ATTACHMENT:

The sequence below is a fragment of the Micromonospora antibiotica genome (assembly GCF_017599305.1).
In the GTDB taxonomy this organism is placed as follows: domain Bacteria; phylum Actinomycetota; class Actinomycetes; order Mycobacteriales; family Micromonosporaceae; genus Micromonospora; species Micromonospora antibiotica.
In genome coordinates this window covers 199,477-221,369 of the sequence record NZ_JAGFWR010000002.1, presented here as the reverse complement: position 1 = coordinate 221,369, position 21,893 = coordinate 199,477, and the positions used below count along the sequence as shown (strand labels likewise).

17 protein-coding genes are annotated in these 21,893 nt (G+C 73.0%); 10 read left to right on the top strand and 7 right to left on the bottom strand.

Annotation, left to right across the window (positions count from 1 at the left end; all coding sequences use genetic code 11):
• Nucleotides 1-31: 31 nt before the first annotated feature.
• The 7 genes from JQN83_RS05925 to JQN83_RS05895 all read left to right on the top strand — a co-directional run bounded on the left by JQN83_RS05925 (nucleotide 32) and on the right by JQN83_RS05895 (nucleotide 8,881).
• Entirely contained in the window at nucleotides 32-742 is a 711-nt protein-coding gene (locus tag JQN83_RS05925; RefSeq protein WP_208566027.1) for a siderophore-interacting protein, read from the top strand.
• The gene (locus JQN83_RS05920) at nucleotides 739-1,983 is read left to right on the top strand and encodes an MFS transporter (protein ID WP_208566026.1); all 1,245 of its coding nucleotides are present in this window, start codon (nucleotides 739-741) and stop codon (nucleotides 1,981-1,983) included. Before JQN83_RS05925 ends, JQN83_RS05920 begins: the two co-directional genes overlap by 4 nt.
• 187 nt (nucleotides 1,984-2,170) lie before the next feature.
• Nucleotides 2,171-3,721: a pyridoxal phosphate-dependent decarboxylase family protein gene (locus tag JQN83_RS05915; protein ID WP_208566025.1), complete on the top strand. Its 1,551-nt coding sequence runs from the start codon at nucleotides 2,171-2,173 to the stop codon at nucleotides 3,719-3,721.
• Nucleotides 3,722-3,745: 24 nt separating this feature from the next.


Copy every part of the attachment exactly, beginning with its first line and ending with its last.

The sequence below is a fragment of the Micromonospora antibiotica genome (assembly GCF_017599305.1).
In the GTDB taxonomy this organism is placed as follows: domain Bacteria; phylum Actinomycetota; class Actinomycetes; order Mycobacteriales; family Micromonosporaceae; genus Micromonospora; species Micromonospora antibiotica.
In genome coordinates this window covers 199,477-221,369 of the sequence record NZ_JAGFWR010000002.1, presented here as the reverse complement: position 1 = coordinate 221,369, position 21,893 = coordinate 199,477, and the positions used below count along the sequence as shown (strand labels likewise).

17 protein-coding genes are annotated in these 21,893 nt (G+C 73.0%); 10 read left to right on the top strand and 7 right to left on the bottom strand.

Annotation, left to right across the window (positions count from 1 at the left end; all coding sequences use genetic code 11):
• Nucleotides 1-31: 31 nt before the first annotated feature.
• The 7 genes from JQN83_RS05925 to JQN83_RS05895 all read left to right on the top strand — a co-directional run bounded on the left by JQN83_RS05925 (nucleotide 32) and on the right by JQN83_RS05895 (nucleotide 8,881).
• Entirely contained in the window at nucleotides 32-742 is a 711-nt protein-coding gene (locus tag JQN83_RS05925; RefSeq protein WP_208566027.1) for a siderophore-interacting protein, read from the top strand.
• The gene (locus JQN83_RS05920) at nucleotides 739-1,983 is read left to right on the top strand and encodes an MFS transporter (protein ID WP_208566026.1); all 1,245 of its coding nucleotides are present in this window, start codon (nucleotides 739-741) and stop codon (nucleotides 1,981-1,983) included. Before JQN83_RS05925 ends, JQN83_RS05920 begins: the two co-directional genes overlap by 4 nt.
• 187 nt (nucleotides 1,984-2,170) lie before the next feature.
• Nucleotides 2,171-3,721: a pyridoxal phosphate-dependent decarboxylase family protein gene (locus tag JQN83_RS05915; protein ID WP_208566025.1), complete on the top strand. Its 1,551-nt coding sequence runs from the start codon at nucleotides 2,171-2,173 to the stop codon at nucleotides 3,719-3,721.
• Nucleotides 3,722-3,745: 24 nt separating this feature from the next.